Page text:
Honors | Introduction to Criminal Justice
P100 | 1479 | D. Rome


The honors section is designed to provide an overview of the field
within a seminar setting. Through the use of lectures, films, guest
speakers and group discussions, we will explore the many interesting
challenges that confront our system of criminal justice. In the
beginning, our energy will be devoted to understanding the diverse
theories of criminology that attempt to explain why people commit
criminal acts. It will also be important for us to review the basic
concept of criminal as it defines the underlying framework for the
operation of the justice system. Our major emphasis will be on the
three primary components of the criminal justice system: law
enforcement, the courts and corrections. Descriptions of the various
agencies will  be presented and the practices of police officers,
prosecutors, judges, defense attorneys, prison wardens and probation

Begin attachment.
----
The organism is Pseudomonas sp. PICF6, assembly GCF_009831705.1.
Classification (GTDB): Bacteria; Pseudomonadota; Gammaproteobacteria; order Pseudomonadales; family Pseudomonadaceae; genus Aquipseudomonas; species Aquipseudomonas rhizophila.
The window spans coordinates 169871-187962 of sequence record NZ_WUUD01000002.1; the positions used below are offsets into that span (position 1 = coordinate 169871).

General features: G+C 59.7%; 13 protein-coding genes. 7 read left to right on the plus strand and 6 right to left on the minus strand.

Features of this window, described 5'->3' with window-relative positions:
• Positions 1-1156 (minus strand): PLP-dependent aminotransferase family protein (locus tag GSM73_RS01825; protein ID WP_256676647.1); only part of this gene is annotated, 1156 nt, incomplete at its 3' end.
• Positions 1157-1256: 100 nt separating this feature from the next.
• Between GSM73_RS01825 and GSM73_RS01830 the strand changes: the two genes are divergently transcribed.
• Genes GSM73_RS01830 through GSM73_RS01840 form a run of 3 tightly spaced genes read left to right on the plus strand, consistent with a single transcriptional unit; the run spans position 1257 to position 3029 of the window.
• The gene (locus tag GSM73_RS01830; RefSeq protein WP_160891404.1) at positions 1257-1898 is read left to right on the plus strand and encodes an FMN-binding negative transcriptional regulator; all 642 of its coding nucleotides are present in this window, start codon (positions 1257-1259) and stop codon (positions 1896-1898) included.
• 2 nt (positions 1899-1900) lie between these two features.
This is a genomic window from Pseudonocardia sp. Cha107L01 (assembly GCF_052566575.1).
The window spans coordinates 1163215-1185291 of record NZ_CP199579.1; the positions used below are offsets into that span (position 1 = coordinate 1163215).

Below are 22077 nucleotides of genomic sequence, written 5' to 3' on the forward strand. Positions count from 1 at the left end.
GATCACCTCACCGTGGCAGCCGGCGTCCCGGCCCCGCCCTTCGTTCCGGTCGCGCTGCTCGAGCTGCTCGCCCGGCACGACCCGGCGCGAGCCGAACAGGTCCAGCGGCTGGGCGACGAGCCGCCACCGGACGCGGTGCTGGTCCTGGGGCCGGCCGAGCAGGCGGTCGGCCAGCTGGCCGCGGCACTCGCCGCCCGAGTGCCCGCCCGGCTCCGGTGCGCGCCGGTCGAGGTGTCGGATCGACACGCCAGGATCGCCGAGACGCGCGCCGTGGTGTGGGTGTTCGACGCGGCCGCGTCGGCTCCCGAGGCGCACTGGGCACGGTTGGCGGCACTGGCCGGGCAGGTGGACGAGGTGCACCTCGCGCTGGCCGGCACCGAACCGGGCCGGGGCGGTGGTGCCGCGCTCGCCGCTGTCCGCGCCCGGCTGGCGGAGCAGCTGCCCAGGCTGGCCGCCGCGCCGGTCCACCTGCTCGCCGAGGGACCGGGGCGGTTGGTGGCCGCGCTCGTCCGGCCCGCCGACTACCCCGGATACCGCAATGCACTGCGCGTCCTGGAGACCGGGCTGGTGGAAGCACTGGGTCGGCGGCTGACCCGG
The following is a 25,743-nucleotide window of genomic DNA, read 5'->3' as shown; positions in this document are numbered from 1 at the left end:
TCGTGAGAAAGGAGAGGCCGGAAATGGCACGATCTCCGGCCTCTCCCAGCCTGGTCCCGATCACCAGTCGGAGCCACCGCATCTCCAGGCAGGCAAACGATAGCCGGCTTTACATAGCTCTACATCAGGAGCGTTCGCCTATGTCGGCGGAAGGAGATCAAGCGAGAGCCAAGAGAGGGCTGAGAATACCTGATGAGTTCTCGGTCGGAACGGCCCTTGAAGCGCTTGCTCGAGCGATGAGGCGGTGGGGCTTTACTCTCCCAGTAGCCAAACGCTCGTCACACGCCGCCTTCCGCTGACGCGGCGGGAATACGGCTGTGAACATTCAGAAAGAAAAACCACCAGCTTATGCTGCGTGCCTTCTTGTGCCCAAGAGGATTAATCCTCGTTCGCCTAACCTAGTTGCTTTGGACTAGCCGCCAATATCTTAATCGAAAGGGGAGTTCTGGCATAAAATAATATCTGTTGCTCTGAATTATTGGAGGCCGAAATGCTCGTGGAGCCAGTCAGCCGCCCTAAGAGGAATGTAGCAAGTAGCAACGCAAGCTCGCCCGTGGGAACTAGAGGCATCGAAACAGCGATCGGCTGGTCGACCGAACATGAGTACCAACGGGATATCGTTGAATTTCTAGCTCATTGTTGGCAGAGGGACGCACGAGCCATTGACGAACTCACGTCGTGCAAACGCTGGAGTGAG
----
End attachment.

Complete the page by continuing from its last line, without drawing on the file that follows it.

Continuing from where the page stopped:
officers will be examined. Current issues such as policebrutality, the
insanity defense, plea-bargaining, capital punishment and prison riots
will be analyzed. One of the most important goals for the course is to
understand how discretion is used and sometimes abused throughout the
justice process.

Reading will consist of approximately 40 to 50 pages per week, with at
least three homework assignments during the first half of the
semester. There will be three exams. Each exam will be made up of
multiple-choice items and essay questions. Students will also be
required to write a research paper on one of the topical areas
discussed in class.